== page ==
b) Our in-house laboratory’s fast analysis turnaround ensuring early confirmation that discharge consent limits are not being exceeded.
Subadra have recently completed what has been, perhaps, our trickiest ever underground tank removal. The tanks at the former filling station were located close to the site boundary. Removing them might destabilise a Victorian house on the adjacent property. To prevent this a contiguous bored pile wall was installed together with a supporting steel truss. Our job was to safely ease the tanks out from under the truss without compromising its structural integrity, before cutting them up and disposing of them as scrap metal. All this on a crowded site with construction of the new structures well underway.
Subadra have been retained by a major food wholesaler/distributor to carry out a comprehensive audit/investigation of the fuel storage and supply infrastructure at a multi-site portfolio across the UK. Key to winning the contract was our ability to complete the project within a tight timescale. This is only possible because of our unique approach whereby every aspect of the project will be carried out using in house resources, from borehole drilling through to laboratory analysis; and, of course, our competitive rates!
We are currently assisting in the treatment of construction wastewater from a filling station redevelopment in Dorset. Working with the primary works contractor, we provided a system that is capable of pumping and treating high volumes of hydrocarbon-contaminated water from deep excavations.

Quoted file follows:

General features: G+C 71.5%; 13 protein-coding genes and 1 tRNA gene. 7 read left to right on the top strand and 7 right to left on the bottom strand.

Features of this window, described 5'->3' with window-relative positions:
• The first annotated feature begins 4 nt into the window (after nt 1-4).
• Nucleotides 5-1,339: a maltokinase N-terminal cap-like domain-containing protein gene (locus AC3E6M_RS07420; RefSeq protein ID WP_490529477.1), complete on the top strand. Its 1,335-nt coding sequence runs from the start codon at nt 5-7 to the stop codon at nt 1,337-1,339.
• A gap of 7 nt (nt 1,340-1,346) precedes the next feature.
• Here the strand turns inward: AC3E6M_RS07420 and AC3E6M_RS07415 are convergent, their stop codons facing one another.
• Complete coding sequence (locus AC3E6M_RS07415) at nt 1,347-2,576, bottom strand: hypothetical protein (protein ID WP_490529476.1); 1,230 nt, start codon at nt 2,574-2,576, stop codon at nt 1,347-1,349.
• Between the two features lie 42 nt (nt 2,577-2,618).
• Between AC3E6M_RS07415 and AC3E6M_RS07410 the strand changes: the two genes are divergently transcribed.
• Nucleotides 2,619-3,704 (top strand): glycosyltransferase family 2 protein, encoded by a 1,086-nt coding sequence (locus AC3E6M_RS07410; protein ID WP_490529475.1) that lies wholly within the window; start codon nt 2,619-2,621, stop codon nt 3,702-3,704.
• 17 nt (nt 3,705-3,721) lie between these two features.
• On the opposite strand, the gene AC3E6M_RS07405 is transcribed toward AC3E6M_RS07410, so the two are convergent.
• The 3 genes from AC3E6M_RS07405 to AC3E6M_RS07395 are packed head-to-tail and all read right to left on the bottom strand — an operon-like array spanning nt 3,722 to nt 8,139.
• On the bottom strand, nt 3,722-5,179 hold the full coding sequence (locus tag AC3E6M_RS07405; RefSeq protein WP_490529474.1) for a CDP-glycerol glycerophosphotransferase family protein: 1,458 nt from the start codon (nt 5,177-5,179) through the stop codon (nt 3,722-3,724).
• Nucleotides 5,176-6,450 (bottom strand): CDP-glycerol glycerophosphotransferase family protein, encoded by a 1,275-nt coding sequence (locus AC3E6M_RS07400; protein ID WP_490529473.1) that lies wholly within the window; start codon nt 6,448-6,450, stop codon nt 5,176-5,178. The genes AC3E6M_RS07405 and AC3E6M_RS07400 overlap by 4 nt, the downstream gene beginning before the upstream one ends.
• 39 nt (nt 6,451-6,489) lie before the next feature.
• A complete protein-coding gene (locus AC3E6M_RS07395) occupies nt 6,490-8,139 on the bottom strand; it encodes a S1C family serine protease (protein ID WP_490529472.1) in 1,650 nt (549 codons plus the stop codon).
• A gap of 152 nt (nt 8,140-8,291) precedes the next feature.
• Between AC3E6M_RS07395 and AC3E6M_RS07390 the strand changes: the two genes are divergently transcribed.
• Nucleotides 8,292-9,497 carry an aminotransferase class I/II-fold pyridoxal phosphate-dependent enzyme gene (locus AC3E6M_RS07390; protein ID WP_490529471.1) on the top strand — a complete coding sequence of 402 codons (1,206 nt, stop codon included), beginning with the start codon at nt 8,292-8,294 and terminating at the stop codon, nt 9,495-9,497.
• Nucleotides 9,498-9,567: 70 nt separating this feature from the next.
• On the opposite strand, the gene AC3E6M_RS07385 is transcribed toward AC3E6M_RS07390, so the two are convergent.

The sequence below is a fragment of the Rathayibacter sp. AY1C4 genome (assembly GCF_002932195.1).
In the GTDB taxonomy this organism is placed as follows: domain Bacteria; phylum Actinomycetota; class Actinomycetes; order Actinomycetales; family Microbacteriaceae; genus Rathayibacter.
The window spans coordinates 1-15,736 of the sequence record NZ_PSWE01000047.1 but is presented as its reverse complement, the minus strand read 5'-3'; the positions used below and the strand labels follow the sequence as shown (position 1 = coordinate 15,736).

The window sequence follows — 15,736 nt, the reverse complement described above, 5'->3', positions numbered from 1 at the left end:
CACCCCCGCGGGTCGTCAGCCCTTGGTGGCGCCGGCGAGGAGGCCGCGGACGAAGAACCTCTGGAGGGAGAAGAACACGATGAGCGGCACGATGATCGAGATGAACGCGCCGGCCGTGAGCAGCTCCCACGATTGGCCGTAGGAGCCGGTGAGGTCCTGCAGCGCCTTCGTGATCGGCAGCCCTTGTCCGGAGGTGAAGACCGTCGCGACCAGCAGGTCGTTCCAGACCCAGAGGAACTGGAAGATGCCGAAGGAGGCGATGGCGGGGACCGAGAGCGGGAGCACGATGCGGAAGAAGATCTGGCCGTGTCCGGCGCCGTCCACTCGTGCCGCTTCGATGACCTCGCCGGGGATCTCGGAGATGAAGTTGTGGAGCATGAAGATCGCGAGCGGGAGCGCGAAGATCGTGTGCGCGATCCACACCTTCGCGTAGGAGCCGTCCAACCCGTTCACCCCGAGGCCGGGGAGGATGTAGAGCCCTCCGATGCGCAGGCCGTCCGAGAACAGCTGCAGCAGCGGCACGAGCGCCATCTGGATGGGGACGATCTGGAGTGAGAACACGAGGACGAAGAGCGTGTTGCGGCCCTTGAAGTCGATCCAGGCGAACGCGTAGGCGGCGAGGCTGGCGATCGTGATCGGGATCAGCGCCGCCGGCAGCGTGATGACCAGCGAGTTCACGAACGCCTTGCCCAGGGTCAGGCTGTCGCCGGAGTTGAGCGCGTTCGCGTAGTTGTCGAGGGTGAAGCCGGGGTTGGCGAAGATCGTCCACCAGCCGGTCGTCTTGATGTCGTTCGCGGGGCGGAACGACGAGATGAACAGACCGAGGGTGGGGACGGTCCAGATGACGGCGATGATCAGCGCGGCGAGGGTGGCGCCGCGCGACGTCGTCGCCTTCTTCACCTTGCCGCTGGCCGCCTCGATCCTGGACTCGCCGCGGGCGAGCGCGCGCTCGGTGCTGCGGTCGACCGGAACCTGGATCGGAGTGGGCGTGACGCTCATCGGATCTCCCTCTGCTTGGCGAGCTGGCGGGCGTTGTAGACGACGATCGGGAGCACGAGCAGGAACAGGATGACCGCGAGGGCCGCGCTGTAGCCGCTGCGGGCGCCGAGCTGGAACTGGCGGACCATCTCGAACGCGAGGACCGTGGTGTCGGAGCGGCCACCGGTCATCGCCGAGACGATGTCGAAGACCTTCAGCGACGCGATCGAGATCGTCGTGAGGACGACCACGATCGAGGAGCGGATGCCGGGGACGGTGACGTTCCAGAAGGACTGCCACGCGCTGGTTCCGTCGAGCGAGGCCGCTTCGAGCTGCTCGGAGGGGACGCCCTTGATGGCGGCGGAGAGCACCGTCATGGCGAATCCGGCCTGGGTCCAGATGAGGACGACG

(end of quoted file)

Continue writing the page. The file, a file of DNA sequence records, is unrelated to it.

Our in house designed, modular treatment plant was efficiently dealt with two both suspended solids and hydrocarbon contamination, ensuring all the effluent met the site’s discharge licence conditions.
We installed and tested the system at an early stage of the works allowing us to collect and analyse samples in our UKAS accredited laboratory and use this information to assist in obtaining a temporary discharge license from the local sewerage undertaker. This meant the
contractor was able to discharge effluent direct to the foul sewer.
With the high costs and project delays associated with tankering hydrocarbon-contaminated wastewater from site our fully mobile and modular dewatering systems are a simple and cost effective way of dealing with dewatering effluent.
We certainly get to work at a wide variety of different sites, but a call from a major banana distributor was a first even for us. The underground pipework carrying fuel to supply their trucks had failed and required urgent replacement. At short notice we were on site replacing the corroded steel pipework with modern plastic equivalents. We sampled the soil around the failed pipework and our in-house laboratory was able to confirm within 24 hours that no significant ground contamination had occurred. Within 36 hours the fuel supply system was back in commission and the banana trucks had started rolling again.
Sadly not in this case. But what do you do if you’re digging a hole and it fills with a horrible mixture of black fuel and water? Call Subadra of course! We are able to guide you with all aspects of contaminated ground from waste disposal or how to minimise the impact on your development programme to how to discharge your planning conditions.
The site in the photo is a filling station that is currently undergoing a full site redevelopment. When the contractor opened up the forecourt to remove the below ground fuel tanks the excavation filled with a heady mix of petrol and diesel that had accumulated over the years around the off-set fill points.
We were on-site within 2hours of being contacted. We collected water and soil samples from the excavation that were run through our in-house hydrocarbon laboratory. The results were issued within 48hours allowing the contractor to efficiently deal with the soil disposal and avoid costly delays to the works programme.